The long-awaited meeting between American President Donald Trump and his Russian counterpart Vladimir Putin took place in Helsinki, where the American leader re-iterated his belief that Russia should ideally be a friend or a “competitor” rather than an enemy.
The dollar managed to remain within the 94.4080-94.7740 range against a weighted basket of other major currencies during Monday’s trading period, suggesting that the meeting – or, indeed, the defrosting of tensions which it seemed to represent – did not have the potential to deeply spook the forex markets.
In other global political news, Brexit was high on the agenda in the UK.
Embattled Prime Minister Theresa May accepted a number of proposed amendments from rebels in her Conservative Party who are looking to secure a cleaner break from the European Union. These included changes to the proposed Customs Bill, which could have a strong impact on how easily the UK can trade with Europe when the country leaves the bloc next March.
These sorts of developments can have a twin effect on the Great British pound. Not only were the amendments likely to push the UK towards a harder Brexit, something which the forex market has proven itself to be largely against, they are also likely to portray May as a weak leader in the eyes of her more pro-EU colleagues. This, in turn, could lead to greater political instability.
The EUR/GBP pair traded well, largely as a consequence of these developments. It moved between a range of 0.8816/53, and it even ended the day almost a quarter of a percentage point higher than where it began.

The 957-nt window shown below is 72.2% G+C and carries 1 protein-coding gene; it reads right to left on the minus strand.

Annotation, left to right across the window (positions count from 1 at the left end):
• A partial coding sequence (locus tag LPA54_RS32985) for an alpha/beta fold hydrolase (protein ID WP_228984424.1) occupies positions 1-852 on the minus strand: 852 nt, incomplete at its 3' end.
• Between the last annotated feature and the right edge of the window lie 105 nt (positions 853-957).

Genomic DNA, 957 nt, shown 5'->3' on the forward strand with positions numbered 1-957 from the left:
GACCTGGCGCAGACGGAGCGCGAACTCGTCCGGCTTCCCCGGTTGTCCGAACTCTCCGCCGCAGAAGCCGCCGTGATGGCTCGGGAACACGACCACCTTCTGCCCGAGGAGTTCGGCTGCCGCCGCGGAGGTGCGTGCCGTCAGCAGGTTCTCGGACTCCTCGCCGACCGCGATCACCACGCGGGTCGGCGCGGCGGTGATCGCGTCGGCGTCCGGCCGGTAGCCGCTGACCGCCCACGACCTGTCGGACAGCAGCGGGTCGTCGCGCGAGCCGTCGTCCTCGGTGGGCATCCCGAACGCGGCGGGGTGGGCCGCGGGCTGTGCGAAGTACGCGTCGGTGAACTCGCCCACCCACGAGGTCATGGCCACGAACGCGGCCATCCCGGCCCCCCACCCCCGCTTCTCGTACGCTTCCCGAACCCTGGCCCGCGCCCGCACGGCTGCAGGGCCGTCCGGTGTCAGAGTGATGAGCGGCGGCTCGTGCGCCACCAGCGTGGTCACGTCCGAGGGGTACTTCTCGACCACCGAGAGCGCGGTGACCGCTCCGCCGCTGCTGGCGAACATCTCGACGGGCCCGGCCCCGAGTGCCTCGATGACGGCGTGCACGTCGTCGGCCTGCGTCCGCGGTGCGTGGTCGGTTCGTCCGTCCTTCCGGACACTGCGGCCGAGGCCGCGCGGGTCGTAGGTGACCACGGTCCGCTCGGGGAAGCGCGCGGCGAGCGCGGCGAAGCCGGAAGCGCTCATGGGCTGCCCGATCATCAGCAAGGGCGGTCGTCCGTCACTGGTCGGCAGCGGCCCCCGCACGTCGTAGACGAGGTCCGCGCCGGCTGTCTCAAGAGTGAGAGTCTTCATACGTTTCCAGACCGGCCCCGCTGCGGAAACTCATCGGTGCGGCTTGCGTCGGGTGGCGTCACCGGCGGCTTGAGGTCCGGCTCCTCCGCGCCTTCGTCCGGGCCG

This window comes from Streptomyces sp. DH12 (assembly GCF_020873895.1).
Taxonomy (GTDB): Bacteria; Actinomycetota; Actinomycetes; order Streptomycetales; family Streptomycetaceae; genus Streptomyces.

Looking ahead to the rest of the week, significant developments for the US dollar are on the horizon.
The main news to look out for will be the speech given by US Federal Reserve Chair Jerome Powell to a key Senate committee. It is likely that this speech will focus in part on the wider economy, while he is also expected to discuss monetary policy.
There’s also a lot to think about outside of Europe and North America this week.
Tuesday sees the reveal of the July meeting minutes of the Reserve Bank of Australia (RBA), which could provide significant information about the state of the Australian economy, particularly as it pertains to the country’s housing market.
There could also be some knock-on effects for the New Zealand dollar too, after a data release yesterday.
Statistics showed that the country’s consumer price index was below market expectations, suggesting that spending in the country is not quite as buoyant as had previously been expected.
Partly as a result of this development, the New Zealand dollar fell against its US counterpart from 0.6793 to 0.6765 on Monday. However, this was also in part due to problems in the commodity markets, which can have a profound effect on the currency performance in Oceania.